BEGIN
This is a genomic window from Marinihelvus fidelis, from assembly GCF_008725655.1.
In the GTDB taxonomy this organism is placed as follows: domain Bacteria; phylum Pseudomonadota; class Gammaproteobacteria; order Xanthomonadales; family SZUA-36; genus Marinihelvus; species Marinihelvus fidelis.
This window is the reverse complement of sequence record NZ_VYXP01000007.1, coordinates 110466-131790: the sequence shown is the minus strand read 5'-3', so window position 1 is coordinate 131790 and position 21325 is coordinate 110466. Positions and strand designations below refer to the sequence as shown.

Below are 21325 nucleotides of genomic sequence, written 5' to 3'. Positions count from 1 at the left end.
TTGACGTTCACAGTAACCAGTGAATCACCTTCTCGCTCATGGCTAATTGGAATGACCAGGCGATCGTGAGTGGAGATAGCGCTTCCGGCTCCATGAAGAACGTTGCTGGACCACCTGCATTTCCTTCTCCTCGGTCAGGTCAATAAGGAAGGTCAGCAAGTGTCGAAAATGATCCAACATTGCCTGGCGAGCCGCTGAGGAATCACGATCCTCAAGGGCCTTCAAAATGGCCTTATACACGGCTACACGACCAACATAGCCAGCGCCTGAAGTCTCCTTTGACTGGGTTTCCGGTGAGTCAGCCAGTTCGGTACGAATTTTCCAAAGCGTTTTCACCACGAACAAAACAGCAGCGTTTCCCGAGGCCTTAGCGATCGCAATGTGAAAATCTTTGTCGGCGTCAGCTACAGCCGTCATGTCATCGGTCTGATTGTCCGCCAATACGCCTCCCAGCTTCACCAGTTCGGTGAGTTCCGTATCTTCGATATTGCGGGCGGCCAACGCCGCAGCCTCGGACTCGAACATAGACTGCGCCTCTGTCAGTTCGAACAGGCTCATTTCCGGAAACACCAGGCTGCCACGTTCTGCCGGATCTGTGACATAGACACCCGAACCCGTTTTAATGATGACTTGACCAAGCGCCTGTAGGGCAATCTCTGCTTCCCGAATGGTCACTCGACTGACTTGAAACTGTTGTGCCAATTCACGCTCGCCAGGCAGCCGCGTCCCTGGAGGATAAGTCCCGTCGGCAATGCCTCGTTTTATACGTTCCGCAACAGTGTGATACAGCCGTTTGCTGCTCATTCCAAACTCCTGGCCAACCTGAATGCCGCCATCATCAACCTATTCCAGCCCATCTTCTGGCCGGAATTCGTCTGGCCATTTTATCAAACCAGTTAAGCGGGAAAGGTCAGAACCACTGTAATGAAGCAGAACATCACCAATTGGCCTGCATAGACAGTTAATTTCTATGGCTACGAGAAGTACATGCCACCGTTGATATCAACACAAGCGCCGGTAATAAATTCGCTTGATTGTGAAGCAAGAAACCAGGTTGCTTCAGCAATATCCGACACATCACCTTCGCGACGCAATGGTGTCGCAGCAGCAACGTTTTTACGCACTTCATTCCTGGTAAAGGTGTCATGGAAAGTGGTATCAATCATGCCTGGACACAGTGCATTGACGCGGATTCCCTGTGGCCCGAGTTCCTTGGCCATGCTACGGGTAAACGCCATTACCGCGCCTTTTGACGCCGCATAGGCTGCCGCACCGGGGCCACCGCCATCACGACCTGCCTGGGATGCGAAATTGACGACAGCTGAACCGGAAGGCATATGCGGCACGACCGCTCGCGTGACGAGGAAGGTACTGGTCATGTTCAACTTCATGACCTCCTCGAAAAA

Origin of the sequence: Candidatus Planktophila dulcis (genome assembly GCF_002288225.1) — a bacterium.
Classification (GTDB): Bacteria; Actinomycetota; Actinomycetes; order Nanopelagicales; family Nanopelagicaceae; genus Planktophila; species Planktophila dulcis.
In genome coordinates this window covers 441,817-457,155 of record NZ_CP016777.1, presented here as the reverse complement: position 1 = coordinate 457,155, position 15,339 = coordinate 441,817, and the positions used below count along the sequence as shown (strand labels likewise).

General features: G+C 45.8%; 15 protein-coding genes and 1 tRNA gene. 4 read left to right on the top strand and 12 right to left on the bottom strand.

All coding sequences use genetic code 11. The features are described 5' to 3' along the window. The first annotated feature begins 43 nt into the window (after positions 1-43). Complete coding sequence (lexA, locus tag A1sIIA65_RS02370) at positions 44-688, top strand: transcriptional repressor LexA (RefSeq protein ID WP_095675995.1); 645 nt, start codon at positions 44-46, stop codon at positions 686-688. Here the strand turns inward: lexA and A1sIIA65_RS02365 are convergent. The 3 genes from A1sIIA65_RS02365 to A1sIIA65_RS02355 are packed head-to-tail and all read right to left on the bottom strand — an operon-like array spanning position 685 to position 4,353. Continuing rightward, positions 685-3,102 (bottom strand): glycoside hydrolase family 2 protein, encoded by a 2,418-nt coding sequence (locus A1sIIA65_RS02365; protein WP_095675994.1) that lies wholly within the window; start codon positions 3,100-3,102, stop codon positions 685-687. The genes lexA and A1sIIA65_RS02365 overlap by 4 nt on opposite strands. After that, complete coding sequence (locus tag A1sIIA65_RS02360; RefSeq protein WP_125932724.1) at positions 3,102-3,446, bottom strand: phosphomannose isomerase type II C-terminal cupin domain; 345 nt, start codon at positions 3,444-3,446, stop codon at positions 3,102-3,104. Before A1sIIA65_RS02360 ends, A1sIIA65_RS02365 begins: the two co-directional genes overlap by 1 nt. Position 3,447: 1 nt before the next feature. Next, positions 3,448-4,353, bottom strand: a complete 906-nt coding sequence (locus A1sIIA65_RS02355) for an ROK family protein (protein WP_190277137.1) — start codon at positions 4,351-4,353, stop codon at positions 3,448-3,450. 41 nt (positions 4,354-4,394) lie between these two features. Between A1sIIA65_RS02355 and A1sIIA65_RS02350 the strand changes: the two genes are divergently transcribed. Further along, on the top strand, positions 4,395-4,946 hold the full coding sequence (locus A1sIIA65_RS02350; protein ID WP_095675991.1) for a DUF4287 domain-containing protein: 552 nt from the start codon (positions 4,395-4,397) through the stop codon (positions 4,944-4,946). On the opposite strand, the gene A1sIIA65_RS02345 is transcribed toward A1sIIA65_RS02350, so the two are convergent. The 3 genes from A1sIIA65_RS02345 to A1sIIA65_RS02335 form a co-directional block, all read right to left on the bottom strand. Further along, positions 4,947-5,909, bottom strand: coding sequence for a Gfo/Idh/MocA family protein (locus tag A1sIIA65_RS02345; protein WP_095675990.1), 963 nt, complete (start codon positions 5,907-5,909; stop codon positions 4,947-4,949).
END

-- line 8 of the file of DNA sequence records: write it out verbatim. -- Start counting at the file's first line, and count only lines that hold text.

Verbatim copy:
In genome coordinates this window covers 441,817-457,155 of record NZ_CP016777.1, presented here as the reverse complement: position 1 = coordinate 457,155, position 15,339 = coordinate 441,817, and the positions used below count along the sequence as shown (strand labels likewise).